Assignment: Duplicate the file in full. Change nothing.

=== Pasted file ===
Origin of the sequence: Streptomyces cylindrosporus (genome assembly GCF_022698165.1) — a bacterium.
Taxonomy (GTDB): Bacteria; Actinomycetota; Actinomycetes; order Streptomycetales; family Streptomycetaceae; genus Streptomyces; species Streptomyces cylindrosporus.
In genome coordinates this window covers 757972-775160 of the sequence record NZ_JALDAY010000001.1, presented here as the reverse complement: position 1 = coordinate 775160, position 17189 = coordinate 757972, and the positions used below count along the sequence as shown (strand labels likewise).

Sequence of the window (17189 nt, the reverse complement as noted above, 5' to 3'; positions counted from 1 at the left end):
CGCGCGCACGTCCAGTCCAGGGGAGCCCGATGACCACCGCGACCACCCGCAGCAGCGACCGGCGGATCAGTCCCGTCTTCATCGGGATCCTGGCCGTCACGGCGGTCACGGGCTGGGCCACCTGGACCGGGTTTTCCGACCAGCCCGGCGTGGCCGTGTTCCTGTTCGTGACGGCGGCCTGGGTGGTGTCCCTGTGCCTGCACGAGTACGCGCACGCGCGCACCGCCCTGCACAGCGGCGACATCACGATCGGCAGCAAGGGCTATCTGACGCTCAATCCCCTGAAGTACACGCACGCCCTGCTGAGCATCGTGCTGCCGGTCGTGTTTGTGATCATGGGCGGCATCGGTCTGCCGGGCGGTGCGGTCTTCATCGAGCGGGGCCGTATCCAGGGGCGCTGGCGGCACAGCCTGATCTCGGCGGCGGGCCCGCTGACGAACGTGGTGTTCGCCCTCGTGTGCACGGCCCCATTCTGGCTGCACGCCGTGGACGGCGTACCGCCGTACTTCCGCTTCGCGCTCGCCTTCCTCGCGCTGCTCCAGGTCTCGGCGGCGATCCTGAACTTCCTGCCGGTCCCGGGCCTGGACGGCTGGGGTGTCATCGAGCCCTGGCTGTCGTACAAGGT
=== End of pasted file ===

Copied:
Origin of the sequence: Streptomyces cylindrosporus (genome assembly GCF_022698165.1) — a bacterium.
Taxonomy (GTDB): Bacteria; Actinomycetota; Actinomycetes; order Streptomycetales; family Streptomycetaceae; genus Streptomyces; species Streptomyces cylindrosporus.
In genome coordinates this window covers 757972-775160 of the sequence record NZ_JALDAY010000001.1, presented here as the reverse complement: position 1 = coordinate 775160, position 17189 = coordinate 757972, and the positions used below count along the sequence as shown (strand labels likewise).

Sequence of the window (17189 nt, the reverse complement as noted above, 5' to 3'; positions counted from 1 at the left end):
CGCGCGCACGTCCAGTCCAGGGGAGCCCGATGACCACCGCGACCACCCGCAGCAGCGACCGGCGGATCAGTCCCGTCTTCATCGGGATCCTGGCCGTCACGGCGGTCACGGGCTGGGCCACCTGGACCGGGTTTTCCGACCAGCCCGGCGTGGCCGTGTTCCTGTTCGTGACGGCGGCCTGGGTGGTGTCCCTGTGCCTGCACGAGTACGCGCACGCGCGCACCGCCCTGCACAGCGGCGACATCACGATCGGCAGCAAGGGCTATCTGACGCTCAATCCCCTGAAGTACACGCACGCCCTGCTGAGCATCGTGCTGCCGGTCGTGTTTGTGATCATGGGCGGCATCGGTCTGCCGGGCGGTGCGGTCTTCATCGAGCGGGGCCGTATCCAGGGGCGCTGGCGGCACAGCCTGATCTCGGCGGCGGGCCCGCTGACGAACGTGGTGTTCGCCCTCGTGTGCACGGCCCCATTCTGGCTGCACGCCGTGGACGGCGTACCGCCGTACTTCCGCTTCGCGCTCGCCTTCCTCGCGCTGCTCCAGGTCTCGGCGGCGATCCTGAACTTCCTGCCGGTCCCGGGCCTGGACGGCTGGGGTGTCATCGAGCCCTGGCTGTCGTACAAGGT